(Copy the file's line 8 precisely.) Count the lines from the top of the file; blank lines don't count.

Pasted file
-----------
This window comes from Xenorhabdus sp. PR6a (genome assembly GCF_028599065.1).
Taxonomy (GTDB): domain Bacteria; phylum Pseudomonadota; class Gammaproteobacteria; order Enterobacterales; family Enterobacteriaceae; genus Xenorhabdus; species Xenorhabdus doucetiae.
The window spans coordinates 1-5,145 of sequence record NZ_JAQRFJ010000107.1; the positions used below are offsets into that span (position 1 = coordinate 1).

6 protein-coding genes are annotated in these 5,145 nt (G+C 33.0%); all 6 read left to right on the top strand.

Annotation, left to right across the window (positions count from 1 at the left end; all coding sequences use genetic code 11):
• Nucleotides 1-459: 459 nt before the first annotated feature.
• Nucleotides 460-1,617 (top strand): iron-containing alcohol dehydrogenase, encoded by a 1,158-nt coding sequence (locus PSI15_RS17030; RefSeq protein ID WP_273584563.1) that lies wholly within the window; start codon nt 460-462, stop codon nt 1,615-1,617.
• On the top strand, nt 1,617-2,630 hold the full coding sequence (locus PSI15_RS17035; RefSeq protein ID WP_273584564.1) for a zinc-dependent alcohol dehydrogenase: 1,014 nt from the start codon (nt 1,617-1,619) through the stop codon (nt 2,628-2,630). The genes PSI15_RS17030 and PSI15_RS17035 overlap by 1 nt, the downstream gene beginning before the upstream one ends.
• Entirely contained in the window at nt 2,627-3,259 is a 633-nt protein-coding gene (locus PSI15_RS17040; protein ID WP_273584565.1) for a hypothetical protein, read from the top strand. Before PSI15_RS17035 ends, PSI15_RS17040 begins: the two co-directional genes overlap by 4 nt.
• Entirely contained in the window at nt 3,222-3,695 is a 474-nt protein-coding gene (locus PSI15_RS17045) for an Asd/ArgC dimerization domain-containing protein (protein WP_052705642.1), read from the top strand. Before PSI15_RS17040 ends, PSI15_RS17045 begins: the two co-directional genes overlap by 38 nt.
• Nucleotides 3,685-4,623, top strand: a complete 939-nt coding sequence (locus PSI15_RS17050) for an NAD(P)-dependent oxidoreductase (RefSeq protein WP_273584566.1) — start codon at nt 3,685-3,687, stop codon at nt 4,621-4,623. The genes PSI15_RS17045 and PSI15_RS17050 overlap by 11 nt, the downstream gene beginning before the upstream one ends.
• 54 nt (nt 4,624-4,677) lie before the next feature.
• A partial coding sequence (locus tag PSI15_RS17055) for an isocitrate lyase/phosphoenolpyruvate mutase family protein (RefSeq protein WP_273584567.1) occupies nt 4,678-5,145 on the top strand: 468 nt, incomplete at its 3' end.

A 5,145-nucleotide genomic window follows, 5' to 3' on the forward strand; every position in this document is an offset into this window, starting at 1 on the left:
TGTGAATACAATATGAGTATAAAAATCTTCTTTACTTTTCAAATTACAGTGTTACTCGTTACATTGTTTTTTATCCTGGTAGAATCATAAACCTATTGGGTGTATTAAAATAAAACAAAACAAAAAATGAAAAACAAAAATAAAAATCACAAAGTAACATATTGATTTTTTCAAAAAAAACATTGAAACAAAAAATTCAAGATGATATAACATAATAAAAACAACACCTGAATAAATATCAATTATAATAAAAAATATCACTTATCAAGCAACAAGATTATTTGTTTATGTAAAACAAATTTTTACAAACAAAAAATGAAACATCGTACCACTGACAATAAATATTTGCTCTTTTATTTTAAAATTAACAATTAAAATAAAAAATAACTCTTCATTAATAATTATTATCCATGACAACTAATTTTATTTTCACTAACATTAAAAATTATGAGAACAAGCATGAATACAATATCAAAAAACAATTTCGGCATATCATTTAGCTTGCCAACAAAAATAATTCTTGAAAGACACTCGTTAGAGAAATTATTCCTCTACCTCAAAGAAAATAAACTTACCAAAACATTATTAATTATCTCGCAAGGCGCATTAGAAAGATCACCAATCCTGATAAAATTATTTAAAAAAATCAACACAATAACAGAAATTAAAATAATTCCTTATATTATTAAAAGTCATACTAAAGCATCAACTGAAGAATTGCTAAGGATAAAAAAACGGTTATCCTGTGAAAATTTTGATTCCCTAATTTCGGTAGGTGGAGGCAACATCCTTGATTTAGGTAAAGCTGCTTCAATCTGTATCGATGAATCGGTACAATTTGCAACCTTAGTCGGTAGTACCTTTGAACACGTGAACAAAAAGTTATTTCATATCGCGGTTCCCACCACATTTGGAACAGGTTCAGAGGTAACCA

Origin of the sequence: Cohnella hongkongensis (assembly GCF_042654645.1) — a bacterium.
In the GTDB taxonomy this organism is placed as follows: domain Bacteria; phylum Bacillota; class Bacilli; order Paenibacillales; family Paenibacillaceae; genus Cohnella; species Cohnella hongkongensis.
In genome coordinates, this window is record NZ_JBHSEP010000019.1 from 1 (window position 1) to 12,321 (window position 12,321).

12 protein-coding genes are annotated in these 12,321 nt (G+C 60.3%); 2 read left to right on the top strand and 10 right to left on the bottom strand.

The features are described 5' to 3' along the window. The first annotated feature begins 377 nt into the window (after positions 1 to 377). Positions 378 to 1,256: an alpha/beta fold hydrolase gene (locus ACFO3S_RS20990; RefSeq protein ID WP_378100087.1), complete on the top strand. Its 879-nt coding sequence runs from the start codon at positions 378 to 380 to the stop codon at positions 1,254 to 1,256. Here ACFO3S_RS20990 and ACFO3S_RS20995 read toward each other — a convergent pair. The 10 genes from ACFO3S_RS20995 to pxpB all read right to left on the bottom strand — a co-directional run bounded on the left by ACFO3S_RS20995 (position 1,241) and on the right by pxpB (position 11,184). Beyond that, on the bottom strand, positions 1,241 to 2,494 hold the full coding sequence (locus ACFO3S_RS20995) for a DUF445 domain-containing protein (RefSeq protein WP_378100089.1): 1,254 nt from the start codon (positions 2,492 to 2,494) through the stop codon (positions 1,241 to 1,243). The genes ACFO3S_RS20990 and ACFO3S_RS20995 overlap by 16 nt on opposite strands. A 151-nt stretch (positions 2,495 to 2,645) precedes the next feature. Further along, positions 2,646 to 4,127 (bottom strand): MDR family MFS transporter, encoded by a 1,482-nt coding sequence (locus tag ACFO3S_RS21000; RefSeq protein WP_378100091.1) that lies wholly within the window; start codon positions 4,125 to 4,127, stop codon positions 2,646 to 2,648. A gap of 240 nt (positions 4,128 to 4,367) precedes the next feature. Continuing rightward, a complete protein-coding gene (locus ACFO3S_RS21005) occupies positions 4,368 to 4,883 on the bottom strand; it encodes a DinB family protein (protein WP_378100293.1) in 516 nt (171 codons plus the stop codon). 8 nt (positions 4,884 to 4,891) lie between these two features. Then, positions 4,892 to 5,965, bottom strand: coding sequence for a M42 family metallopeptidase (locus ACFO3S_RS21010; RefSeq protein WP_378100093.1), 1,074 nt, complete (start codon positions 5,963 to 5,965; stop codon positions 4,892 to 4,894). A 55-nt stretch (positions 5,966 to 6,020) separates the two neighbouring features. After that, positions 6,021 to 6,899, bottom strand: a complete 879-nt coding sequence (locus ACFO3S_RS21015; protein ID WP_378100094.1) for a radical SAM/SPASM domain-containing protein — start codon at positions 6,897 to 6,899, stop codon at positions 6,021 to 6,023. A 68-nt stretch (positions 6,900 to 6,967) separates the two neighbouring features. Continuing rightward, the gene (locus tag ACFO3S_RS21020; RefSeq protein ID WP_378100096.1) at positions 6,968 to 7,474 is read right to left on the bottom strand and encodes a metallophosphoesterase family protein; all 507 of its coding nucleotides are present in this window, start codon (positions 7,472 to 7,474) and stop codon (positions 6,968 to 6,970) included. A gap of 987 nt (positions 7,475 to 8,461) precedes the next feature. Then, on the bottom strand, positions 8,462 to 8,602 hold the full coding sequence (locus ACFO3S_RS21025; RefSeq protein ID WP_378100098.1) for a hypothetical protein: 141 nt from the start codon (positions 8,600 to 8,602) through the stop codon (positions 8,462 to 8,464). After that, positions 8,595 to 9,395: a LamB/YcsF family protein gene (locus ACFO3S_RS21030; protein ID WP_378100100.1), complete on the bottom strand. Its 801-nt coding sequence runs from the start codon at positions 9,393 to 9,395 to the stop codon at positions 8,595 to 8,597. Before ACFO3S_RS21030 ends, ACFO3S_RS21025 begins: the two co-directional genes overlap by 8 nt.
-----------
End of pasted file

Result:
• On the top strand, nt 1,617-2,630 hold the full coding sequence (locus PSI15_RS17035; RefSeq protein ID WP_273584564.1) for a zinc-dependent alcohol dehydrogenase: 1,014 nt from the start codon (nt 1,617-1,619) through the stop codon (nt 2,628-2,630). The genes PSI15_RS17030 and PSI15_RS17035 overlap by 1 nt, the downstream gene beginning before the upstream one ends.